How passkeys are created and used
When you next visit a website that supports passkeys like the ones revealed further down on this page, instead of using a password to access your account, you will be able to create a new account and use a passkey.
While doing this, the website will request that you confirm your authenticator, meaning your smartphone or other mobile device, or even a password manager service that supports passkeys. Before you can gain access to your account, the authenticator needs another form of verification.
It doesn't necessarily mean your master password. It could also mean biometrics, like your fingerprint or facial recognition. Using either of the biometric processes means there's still no need for you to remember a lengthy password as your authenticator. As mentioned above, this is where public and private keys come into play. They are now generated by the authenticator and are linked mathematically. Although the public key remains stored on the website where you are trying to access your account, your private key remains private and will only ever be stored on your smartphone or tablet device.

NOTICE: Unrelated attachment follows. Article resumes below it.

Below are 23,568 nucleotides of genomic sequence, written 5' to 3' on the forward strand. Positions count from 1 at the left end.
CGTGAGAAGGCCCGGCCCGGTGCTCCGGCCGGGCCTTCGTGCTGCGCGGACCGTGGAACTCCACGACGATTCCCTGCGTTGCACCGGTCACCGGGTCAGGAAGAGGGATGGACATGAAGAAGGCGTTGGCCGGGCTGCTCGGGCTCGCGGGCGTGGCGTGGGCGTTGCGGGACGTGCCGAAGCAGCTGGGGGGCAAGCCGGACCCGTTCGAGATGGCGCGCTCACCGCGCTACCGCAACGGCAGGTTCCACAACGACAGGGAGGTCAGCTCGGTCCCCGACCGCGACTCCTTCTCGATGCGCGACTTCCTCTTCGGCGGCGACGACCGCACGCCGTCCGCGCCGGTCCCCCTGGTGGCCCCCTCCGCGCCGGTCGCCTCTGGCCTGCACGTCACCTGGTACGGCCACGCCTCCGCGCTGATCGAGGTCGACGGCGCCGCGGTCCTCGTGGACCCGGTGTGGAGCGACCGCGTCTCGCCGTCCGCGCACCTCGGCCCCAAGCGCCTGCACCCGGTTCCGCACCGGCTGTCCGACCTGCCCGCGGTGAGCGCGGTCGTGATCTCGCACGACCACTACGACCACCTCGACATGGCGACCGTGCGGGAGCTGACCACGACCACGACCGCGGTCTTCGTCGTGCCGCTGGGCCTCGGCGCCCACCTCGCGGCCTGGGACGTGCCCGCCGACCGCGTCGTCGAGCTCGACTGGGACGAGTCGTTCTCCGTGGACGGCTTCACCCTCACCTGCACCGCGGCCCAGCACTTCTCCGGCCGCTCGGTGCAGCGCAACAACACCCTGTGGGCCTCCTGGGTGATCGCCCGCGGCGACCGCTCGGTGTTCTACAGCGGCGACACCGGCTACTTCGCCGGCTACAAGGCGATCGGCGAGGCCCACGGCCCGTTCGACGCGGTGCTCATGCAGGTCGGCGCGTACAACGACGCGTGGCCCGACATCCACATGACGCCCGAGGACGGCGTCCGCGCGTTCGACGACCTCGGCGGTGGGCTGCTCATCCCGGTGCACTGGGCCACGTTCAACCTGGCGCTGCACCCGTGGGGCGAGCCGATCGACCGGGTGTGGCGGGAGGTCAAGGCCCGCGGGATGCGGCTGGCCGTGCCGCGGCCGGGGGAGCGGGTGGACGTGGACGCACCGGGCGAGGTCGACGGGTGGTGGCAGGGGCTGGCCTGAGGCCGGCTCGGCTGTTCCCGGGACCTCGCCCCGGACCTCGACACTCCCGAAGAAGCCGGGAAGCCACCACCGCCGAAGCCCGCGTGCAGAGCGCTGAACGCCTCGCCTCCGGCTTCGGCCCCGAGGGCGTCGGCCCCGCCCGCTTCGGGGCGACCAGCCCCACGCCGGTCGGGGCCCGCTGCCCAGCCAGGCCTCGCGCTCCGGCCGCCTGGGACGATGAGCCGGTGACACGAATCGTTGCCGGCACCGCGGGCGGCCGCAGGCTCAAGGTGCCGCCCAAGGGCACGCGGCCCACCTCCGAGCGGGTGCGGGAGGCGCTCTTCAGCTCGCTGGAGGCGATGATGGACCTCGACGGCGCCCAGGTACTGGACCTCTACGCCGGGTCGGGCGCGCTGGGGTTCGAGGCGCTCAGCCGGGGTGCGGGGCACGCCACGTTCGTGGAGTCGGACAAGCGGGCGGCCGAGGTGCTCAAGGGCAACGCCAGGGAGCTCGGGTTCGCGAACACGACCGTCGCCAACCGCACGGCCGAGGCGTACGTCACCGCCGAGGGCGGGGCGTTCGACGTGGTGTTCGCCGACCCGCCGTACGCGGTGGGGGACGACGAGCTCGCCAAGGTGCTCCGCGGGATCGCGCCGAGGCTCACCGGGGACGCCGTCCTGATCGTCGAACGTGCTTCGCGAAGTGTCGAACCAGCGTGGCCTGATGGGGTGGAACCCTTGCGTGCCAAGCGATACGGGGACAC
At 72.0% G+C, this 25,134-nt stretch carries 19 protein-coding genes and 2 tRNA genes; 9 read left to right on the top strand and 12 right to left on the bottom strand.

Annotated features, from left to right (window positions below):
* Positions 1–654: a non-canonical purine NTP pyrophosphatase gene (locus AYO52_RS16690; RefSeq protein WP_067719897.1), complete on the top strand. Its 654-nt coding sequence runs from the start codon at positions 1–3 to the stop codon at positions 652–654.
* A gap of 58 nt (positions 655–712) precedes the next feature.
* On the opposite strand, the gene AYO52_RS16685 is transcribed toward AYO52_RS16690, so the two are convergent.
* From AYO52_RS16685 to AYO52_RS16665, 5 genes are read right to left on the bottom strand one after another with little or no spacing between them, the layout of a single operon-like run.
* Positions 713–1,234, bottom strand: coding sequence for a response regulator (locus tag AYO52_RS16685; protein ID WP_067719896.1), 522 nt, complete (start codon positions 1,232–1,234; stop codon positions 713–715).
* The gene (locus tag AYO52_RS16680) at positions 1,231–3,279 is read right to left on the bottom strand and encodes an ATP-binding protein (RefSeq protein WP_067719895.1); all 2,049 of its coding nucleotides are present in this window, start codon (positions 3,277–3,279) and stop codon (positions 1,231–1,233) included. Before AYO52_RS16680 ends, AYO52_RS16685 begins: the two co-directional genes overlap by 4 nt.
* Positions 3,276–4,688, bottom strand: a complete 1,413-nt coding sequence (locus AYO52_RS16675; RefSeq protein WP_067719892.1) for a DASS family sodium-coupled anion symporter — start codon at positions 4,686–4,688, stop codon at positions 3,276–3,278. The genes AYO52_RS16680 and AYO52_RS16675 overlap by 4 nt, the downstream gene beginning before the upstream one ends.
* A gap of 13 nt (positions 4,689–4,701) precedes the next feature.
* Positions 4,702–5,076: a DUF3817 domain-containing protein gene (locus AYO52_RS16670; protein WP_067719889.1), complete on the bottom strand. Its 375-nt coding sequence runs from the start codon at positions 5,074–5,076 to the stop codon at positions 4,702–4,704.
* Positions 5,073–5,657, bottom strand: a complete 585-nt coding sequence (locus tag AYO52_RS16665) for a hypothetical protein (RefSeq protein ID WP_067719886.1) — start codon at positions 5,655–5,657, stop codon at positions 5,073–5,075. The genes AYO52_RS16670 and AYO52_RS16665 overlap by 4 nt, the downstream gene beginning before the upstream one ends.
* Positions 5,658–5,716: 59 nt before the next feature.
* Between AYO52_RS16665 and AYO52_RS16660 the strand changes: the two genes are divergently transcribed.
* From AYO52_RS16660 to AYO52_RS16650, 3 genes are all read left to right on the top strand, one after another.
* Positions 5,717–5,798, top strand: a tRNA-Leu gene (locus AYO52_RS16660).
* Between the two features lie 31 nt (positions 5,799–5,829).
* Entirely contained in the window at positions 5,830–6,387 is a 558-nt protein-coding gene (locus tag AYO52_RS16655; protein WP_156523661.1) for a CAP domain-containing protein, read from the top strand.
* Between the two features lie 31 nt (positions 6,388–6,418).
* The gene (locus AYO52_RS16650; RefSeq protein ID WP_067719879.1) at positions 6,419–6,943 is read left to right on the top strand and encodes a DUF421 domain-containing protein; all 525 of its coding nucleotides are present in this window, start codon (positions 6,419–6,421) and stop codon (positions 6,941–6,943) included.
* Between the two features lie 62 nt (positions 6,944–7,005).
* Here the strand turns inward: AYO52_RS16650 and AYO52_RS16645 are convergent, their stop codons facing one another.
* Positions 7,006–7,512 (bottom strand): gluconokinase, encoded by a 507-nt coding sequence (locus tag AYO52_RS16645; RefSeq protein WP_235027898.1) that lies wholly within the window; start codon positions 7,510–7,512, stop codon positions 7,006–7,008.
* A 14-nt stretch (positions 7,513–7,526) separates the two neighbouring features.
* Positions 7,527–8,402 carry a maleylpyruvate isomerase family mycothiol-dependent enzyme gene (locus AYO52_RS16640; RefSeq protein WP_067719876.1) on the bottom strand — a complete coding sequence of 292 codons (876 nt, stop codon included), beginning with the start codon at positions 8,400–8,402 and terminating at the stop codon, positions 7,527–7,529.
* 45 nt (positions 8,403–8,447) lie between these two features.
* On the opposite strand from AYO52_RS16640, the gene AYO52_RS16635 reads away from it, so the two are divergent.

When you attempt to log in, a 'challenge' will be sent to the authenticator by the website's server. What happens next is that your private key solves the challenge to reveal the response that is then sent back to the server. When the server verifies that both keys are identical, you will instantly gain access to your account.
The process sounds a lot more difficult and longer than it actually is. It all happens in the blink of an eye and occurs without ever needing a traditional password. Some have even said that the process is quicker than the time it takes to log in using the traditional password method (especially when people use lengthy passwords with a mixture of letters, numbers, and symbols).